Wed | Aug 12, 2020

‘Chucky’ Brown Trial | Judge to begin summation today

Published:Thursday | November 8, 2018 | 12:00 AM

Presiding judge Justice Vivene Harris will begin her summation today at the Home Circuit Court in downtown Kingston as the trial for murder accused Constable Collis 'Chucky' Brown nears its end.

Brown is being tried for the 2009 murder of Damoy (Robert) 'Gutty' Dawkins and the 2012 murder of Dwayne 'Murderous' Douglas and Andrew 'Sugar' Fearon. He is also facing one count of conspiracy to commit murder and one count for wounding with intent.

Yesterday, defence attorney Norman Godfrey continued to insist that the conflicting accounts in relation to the death of Dawkins put forward by the prosecution remained unresolved.

Godrey contends that the prosecution's witness said that Brown emerged from a station wagon before allegedly killing Dawkins along the Palmer's Cross main road in 2012. But in Brown's account in the August 10, 2013, interview, he was the driver of a white Probox motor car on the day of the shooting.

"This highlights the different versions being put forward, and clearly, both cannot be true," Godfrey said.




He insisted that information obtained from his client by the Independent Commission of Investigations (INDECOM) was given on the basis of promises made to him by the agency.

"It is my view that it would be reasonable to infer that whatever is contained in that document (August 10, 2013, interview transcript) whether true or false, would have been obtained based on the prior inducement held out by INDECOM to the accused," Godfrey said.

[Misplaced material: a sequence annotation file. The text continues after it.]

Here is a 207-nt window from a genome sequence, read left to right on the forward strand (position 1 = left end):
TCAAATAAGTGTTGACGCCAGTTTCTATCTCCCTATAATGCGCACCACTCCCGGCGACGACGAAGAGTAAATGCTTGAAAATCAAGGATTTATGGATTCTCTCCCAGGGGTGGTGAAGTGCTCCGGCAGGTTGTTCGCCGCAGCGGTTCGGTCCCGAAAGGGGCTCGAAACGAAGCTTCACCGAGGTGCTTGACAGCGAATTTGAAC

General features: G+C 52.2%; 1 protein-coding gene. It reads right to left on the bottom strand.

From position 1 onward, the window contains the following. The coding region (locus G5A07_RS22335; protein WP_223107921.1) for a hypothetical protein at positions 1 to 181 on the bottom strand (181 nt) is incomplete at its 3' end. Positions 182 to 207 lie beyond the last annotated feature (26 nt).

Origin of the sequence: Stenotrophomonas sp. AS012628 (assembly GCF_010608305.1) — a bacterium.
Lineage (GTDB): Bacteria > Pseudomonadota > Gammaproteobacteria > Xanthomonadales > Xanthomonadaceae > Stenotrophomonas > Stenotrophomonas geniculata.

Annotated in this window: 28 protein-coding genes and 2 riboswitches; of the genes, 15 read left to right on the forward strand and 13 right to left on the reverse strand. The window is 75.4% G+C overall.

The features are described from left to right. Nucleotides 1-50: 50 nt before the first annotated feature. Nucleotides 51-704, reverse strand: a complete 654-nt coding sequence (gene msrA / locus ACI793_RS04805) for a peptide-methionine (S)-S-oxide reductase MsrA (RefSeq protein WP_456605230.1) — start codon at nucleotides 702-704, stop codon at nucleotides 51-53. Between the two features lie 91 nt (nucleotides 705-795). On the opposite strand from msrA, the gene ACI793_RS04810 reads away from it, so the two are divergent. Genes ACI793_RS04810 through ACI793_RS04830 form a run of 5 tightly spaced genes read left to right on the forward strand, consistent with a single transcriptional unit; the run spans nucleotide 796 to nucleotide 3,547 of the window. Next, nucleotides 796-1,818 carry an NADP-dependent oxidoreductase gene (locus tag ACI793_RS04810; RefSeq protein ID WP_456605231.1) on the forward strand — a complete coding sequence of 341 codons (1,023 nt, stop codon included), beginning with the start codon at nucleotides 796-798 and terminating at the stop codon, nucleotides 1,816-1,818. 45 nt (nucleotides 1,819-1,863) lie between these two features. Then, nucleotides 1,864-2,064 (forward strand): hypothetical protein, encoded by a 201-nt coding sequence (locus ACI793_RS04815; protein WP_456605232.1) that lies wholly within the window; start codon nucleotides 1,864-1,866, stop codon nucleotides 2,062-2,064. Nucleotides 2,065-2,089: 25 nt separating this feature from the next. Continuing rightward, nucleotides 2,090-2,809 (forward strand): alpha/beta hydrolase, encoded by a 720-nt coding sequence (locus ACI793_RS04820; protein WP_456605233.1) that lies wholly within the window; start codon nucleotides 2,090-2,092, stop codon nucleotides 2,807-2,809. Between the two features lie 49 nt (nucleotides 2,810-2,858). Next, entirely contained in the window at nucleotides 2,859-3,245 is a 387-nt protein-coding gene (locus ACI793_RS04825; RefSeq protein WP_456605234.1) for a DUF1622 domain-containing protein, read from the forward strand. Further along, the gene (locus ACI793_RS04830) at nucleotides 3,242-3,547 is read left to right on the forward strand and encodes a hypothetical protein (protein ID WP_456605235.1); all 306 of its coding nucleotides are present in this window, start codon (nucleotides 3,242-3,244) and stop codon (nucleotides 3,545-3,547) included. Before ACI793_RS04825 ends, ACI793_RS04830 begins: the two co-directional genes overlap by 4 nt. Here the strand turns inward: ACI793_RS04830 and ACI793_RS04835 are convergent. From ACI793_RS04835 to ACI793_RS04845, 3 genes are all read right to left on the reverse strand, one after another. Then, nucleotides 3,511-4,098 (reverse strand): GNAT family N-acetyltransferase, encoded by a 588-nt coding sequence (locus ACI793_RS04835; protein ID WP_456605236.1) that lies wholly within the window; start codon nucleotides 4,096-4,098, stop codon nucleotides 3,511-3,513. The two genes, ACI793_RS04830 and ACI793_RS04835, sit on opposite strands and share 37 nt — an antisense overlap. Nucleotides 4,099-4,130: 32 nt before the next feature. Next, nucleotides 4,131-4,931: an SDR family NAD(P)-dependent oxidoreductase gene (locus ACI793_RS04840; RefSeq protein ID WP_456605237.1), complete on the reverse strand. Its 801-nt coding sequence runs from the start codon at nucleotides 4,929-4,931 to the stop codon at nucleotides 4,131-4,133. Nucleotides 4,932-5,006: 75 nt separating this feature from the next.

He told the jury that the account of the Crown's witness, who testified to being a police informant, must be disbelieved.

"Will you take the testimony of an admitted mercenary over that of the accused, who has served selflessly?" Godfrey asked.

He said that the prosecution was also presenting two versions of the December 13, 2012, incident in which Douglas and Fearon were killed, with no clear indication as to which one is the truth.

The attorney said that based on the evidence, the prosecution must return a not-guilty verdict.

"We are not seeking any sympathy or special treatment. All we are saying is on the totality of evidence placed before you, it would be contrary to justice to return a verdict other than not guilty," Godfrey said to the jury.